Not letting up while heading for home, the band kicks into the uproarious if fairly standard punk-pop-metal tune “Bad Things". And if my description of some of these songs make them sound confusing and like a bit of a hodgepodge, nothing could be further from the reality. This band simply plays music that has been inspired and influenced by multiple rock n roll genres. And while they may have a metal sound, they have a punk rock attitude, a hard rock/post grunge groove, excellent pop sensibilities, and a dark, glam like edge to them that makes the whole thing more fun and ironic then it has a right to be. This is not whiny music. Nor is it bogged down. It moves, it swings, it lives and breathes. And in the end the ability to bring it all together and get it all across as one
thing may be this bands greatest gift.
Not everything is perfect about this record, though. As with their previous effort “Hungry for Stink" the album becomes inconsistent toward the end with the heavy and dumbed down generic riffing of “Must Have More" and dismal, plodding, and uninspired “Me, Myself, And I". Luckily for us however these less then tunes are put between two of the better cuts on the album in the dreamy and intriguing “Non-Existent Patricia" and mantra like chant song “Lorenza, Giada, Alessandra". And it is this last tune in particular which perhaps best represents what this band does best. It starts with heavy mid-tempo metal riffing and by songs end turns into a wild, swirling , breakneck speed mass of noise and feedback. And with the only lyrics being the names of three Italian fans the song takes it’s name from being repeated over and over followed by an equal number of “I love you" shout outs, it captures the spirit of this band and the good times behind all the fuss perfectly, while getting us to bang our heads and head for the mosh pit all at the same time.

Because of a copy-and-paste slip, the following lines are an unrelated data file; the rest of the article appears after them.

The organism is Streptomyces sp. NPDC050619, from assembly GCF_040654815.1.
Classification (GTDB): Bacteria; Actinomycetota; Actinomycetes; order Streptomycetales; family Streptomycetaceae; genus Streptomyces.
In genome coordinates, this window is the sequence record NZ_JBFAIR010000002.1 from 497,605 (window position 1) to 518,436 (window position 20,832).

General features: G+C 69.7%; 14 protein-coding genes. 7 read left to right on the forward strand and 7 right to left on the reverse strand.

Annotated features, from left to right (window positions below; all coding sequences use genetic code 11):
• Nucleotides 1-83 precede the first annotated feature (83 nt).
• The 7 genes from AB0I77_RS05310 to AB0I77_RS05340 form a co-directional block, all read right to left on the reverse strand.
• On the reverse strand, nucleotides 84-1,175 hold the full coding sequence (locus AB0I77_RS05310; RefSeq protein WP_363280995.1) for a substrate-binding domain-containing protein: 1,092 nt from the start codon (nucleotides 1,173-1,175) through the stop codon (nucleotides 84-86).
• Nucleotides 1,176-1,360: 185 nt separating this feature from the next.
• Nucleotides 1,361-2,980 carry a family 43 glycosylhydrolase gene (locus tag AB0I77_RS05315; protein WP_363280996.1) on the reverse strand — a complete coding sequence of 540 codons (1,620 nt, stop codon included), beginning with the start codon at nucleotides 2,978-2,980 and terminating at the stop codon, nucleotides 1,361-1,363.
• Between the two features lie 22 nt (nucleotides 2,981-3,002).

L7 may not be a group for everybody, but they are certainly a group for anybody who likes loud, free spirited, noisy and honest rock n roll. And while the fact they are an all female act may be something the record company likes to play down, on record and in attitude it can’t be denied that is what this group is, and so it should be noted, if not exactly emphasized. Making rock music like the bad boy bands of Los Angeles they have shared stages with yet staying distinctly female in topic and form is no easy feat to pull off. Yet on The Beauty Process: Triple Platinum, this badass band from the seedier side of L.A. nightlife and the Sunset Strip manage to bring it all together and pull it off like most other bands comprised of that other gender could only hope to do in their wildest dreams. And that’s a pretty good thing whether you be rock n roll boy, girl, or otherwise.